The Courier-Mail

YOUNG INVESTORS LOOK TO SLICE MORE OFF LOAN DEBT

- NOEL WHITTAKER Noel Whittaker is the author of Making Money Made Simple and other books. His advice is general and readers should seek their own advice before making decisions. Email: noelwhit@gmail.com

MY WIFE and I are 28, with a total income of $250,000 and a $345,000 mortgage on our home. We are looking to buy an investment property. Do you think we should maximise repayments on our residentia­l mortgage or make the maximum $30,000 concession­al contributi­on to super? I am less enthusiast­ic about the super option as I suspect the

preservati­on age could be around 75 when we retire.

My preference is to maximise the payments on your non-deductible home loan and, if investment property is your thing, take out a fully deductible interest-only loan for investment. I agree there are risks in making large voluntary contributi­ons to super at your age. I AM 24 years old and earn $103,000 after tax. I have $290,000 left on my $350,000 home loan on a $650,000 property (first home). My dad acted as the guarantor and supplied $300,000 for me to buy my first home. I make $1700 monthly repayments to my dad and $2200 to my bank. I have no other debts. When do you know it is the right time to buy an investment property? Are there any golden rules to follow when taking out additional investment loans?

There is an old saying, “There is never a better time to make a good investment”, so I think your focus should be on finding an undervalue­d property in a growth area. Keep in mind that the land content is far more important than the state of the building. The golden rule in taking out an investment loan is to keep that loan strictly separate from your housing loan. This is because the interest on the investment loan is tax-deductible but the interest on your home is not. I AM a married self-funded retiree receiving no Centrelink benefit except for the Commonweal­th Seniors Healthcare Card. I am thinking of withdrawin­g all of my super and putting it in term deposits to avoid the uncertaint­y of the super system, having suffered considerab­le losses in the GFC. Is there a limit to how much I can withdraw as a lump sum in any financial year? Do you see any pitfalls in doing this apart from maybe paying a little tax? I am trying to avoid the 17 per cent tax, which you have mentioned, if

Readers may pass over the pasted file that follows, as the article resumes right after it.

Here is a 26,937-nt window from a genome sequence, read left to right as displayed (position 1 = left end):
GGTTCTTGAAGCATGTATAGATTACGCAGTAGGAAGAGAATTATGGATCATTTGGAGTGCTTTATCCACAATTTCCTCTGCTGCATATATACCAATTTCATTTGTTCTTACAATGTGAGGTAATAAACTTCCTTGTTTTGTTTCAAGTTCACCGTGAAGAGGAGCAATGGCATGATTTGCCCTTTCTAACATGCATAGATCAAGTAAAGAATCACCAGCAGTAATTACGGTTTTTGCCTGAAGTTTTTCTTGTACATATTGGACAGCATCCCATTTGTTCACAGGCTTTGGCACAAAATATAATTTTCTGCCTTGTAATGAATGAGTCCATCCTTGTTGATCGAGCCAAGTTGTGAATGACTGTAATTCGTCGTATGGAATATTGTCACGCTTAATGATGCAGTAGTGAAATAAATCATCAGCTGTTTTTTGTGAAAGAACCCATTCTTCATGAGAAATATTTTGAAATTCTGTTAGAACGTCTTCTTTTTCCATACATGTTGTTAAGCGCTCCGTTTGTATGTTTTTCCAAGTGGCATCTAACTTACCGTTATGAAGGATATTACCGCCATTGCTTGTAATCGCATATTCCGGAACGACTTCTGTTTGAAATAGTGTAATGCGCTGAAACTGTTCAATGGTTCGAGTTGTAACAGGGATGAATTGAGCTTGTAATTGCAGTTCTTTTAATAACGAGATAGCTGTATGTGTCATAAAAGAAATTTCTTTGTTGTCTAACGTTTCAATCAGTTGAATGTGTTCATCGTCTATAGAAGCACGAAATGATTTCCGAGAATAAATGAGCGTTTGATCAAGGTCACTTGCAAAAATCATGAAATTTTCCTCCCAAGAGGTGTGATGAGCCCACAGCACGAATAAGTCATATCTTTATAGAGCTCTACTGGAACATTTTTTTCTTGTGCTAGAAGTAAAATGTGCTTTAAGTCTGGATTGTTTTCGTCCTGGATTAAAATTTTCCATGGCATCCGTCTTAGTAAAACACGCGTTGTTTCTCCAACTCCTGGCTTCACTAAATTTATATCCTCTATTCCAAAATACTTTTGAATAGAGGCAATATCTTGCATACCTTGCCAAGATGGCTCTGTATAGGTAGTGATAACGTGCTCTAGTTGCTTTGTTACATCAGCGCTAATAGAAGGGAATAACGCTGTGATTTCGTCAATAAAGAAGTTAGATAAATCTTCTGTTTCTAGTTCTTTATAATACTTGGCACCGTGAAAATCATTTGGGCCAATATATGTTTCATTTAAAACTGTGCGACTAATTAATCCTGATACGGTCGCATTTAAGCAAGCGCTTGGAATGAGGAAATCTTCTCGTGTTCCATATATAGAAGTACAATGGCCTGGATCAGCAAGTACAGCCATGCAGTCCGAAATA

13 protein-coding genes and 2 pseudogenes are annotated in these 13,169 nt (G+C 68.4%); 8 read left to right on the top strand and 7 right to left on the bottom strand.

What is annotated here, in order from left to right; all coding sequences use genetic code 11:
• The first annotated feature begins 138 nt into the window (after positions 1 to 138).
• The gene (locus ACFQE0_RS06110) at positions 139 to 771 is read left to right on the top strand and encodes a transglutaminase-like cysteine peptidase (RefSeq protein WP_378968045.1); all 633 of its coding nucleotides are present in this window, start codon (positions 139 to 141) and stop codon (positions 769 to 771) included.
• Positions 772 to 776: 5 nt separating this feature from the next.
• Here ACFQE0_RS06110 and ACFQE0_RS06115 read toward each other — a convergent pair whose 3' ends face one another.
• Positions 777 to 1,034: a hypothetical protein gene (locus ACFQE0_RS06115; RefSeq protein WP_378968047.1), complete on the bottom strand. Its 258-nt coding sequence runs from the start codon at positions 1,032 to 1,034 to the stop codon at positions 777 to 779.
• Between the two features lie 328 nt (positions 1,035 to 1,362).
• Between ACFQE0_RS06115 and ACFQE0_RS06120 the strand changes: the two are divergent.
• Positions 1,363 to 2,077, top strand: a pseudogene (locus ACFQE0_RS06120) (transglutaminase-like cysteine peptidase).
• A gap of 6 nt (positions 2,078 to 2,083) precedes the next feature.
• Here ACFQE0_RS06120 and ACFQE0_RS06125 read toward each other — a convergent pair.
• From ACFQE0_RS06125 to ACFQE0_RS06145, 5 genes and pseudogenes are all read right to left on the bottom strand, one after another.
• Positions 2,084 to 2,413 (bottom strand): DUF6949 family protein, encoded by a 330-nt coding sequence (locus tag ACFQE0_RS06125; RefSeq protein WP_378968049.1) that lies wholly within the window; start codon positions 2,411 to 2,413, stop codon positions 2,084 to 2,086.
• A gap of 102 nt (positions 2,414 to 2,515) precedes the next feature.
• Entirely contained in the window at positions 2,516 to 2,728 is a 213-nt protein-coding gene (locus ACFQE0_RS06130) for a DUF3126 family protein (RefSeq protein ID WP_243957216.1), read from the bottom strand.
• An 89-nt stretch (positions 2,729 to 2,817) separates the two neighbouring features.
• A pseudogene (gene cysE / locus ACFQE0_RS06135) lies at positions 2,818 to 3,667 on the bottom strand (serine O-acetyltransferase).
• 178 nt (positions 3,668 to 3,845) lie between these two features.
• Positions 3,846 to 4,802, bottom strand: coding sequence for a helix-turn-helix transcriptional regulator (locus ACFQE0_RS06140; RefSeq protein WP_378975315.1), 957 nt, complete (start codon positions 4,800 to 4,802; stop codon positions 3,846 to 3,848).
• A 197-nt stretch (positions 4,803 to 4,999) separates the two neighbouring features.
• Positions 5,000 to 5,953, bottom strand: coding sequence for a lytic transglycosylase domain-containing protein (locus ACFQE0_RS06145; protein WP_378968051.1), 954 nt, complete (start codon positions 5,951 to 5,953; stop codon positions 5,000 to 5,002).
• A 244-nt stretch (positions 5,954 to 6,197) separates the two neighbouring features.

my superannua­tion goes to a non-dependant when I die.

There is no limit to the amount of superannua­tion you can withdraw tax-free once you reach 60 and, while I agree it’s prudent to avoid the death tax by exiting the superannua­tion system before you die, you don’t want to do it before you need to. You have given no indication of your age but keep in mind that cash is not expected to produce the same long-term returns as a diversifie­d portfolio. Therefore the potential cost of being out of the market may be higher than any tax you may pay by leaving the super system.

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